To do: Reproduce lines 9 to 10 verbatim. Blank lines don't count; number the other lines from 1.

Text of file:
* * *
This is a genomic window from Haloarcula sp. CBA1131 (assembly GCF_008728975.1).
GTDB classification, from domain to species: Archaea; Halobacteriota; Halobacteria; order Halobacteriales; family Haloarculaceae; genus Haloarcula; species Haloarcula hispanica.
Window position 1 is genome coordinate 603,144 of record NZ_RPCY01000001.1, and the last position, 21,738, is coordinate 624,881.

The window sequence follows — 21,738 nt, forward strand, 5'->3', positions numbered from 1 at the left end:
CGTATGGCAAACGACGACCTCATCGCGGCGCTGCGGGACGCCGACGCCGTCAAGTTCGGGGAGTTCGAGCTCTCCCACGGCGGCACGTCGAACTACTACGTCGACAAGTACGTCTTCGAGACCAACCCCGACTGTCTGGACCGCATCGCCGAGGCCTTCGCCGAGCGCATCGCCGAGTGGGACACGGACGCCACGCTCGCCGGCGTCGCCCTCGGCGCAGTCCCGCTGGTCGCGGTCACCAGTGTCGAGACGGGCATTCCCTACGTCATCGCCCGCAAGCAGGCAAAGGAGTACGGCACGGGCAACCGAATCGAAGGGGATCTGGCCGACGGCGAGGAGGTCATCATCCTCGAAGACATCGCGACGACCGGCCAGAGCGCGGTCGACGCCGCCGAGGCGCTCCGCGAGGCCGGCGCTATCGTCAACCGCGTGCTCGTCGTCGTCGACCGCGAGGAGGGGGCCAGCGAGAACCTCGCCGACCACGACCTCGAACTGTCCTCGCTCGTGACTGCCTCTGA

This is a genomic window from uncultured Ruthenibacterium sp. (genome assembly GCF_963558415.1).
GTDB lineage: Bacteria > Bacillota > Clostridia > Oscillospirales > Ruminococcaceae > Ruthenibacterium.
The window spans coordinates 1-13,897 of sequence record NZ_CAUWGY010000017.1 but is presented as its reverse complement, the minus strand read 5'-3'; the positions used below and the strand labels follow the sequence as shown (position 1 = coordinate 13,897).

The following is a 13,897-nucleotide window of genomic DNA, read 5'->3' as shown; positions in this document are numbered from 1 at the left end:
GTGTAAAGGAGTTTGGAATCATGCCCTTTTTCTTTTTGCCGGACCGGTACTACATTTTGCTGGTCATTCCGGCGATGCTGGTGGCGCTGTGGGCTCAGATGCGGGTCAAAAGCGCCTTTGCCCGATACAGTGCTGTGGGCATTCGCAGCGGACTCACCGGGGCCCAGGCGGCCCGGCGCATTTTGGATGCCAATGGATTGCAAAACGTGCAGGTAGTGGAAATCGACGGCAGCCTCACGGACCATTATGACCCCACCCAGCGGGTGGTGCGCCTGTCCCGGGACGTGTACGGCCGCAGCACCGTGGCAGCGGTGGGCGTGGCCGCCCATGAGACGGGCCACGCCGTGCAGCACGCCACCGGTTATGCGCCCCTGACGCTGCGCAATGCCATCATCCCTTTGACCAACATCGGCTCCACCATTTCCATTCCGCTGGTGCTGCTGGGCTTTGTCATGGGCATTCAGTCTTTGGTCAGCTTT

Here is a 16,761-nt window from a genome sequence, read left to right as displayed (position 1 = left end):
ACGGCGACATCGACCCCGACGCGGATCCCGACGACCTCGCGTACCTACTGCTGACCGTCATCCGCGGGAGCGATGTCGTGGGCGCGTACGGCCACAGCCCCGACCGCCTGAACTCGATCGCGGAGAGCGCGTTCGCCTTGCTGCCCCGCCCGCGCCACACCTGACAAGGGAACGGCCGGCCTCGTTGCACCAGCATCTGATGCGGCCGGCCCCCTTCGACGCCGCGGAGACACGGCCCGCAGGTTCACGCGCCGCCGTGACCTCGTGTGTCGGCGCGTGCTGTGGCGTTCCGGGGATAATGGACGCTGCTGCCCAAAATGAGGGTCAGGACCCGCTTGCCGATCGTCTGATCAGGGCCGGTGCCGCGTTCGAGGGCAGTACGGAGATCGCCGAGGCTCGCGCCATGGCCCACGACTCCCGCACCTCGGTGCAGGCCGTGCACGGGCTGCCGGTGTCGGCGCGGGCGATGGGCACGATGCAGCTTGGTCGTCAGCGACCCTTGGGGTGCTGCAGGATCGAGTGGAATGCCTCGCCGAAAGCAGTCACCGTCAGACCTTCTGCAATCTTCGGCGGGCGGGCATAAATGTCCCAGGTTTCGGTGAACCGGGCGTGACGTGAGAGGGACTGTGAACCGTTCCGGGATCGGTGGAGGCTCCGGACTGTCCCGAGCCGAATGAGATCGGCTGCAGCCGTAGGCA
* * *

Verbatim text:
The following is a 13,897-nucleotide window of genomic DNA, read 5'->3' as shown; positions in this document are numbered from 1 at the left end:
GTGTAAAGGAGTTTGGAATCATGCCCTTTTTCTTTTTGCCGGACCGGTACTACATTTTGCTGGTCATTCCGGCGATGCTGGTGGCGCTGTGGGCTCAGATGCGGGTCAAAAGCGCCTTTGCCCGATACAGTGCTGTGGGCATTCGCAGCGGACTCACCGGGGCCCAGGCGGCCCGGCGCATTTTGGATGCCAATGGATTGCAAAACGTGCAGGTAGTGGAAATCGACGGCAGCCTCACGGACCATTATGACCCCACCCAGCGGGTGGTGCGCCTGTCCCGGGACGTGTACGGCCGCAGCACCGTGGCAGCGGTGGGCGTGGCCGCCCATGAGACGGGCCACGCCGTGCAGCACGCCACCGGTTATGCGCCCCTGACGCTGCGCAATGCCATCATCCCTTTGACCAACATCGGCTCCACCATTTCCATTCCGCTGGTGCTGCTGGGCTTTGTCATGGGCATTCAGTCTTTGGTCAGCTTT